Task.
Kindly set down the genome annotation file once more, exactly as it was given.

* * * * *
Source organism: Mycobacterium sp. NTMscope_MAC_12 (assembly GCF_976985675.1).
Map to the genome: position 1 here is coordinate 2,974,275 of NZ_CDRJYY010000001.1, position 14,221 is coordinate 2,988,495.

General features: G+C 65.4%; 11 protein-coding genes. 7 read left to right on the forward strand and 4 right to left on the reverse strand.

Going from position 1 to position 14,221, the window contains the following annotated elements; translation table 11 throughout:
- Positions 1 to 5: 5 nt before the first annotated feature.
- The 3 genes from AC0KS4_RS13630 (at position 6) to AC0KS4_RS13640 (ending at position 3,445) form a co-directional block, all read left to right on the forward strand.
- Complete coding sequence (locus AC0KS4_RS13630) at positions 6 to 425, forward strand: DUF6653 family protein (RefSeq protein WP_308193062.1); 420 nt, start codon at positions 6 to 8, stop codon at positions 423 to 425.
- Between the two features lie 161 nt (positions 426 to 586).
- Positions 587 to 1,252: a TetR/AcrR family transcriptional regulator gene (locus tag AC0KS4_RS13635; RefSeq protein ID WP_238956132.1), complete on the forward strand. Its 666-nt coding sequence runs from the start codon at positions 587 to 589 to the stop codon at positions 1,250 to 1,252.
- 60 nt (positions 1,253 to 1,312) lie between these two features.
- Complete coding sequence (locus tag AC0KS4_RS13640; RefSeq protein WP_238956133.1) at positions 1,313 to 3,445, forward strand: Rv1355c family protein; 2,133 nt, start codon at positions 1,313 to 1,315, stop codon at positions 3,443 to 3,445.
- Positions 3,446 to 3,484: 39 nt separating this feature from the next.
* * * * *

Source organism: Mycobacterium sp. NTMscope_MAC_12 (assembly GCF_976985675.1).
Map to the genome: position 1 here is coordinate 2,974,275 of NZ_CDRJYY010000001.1, position 14,221 is coordinate 2,988,495.

General features: G+C 65.4%; 11 protein-coding genes. 7 read left to right on the forward strand and 4 right to left on the reverse strand.

Going from position 1 to position 14,221, the window contains the following annotated elements; translation table 11 throughout:
- Positions 1 to 5: 5 nt before the first annotated feature.
- The 3 genes from AC0KS4_RS13630 (at position 6) to AC0KS4_RS13640 (ending at position 3,445) form a co-directional block, all read left to right on the forward strand.
- Complete coding sequence (locus AC0KS4_RS13630) at positions 6 to 425, forward strand: DUF6653 family protein (RefSeq protein WP_308193062.1); 420 nt, start codon at positions 6 to 8, stop codon at positions 423 to 425.
- Between the two features lie 161 nt (positions 426 to 586).
- Positions 587 to 1,252: a TetR/AcrR family transcriptional regulator gene (locus tag AC0KS4_RS13635; RefSeq protein ID WP_238956132.1), complete on the forward strand. Its 666-nt coding sequence runs from the start codon at positions 587 to 589 to the stop codon at positions 1,250 to 1,252.
- 60 nt (positions 1,253 to 1,312) lie between these two features.
- Complete coding sequence (locus tag AC0KS4_RS13640; RefSeq protein WP_238956133.1) at positions 1,313 to 3,445, forward strand: Rv1355c family protein; 2,133 nt, start codon at positions 1,313 to 1,315, stop codon at positions 3,443 to 3,445.
- Positions 3,446 to 3,484: 39 nt separating this feature from the next.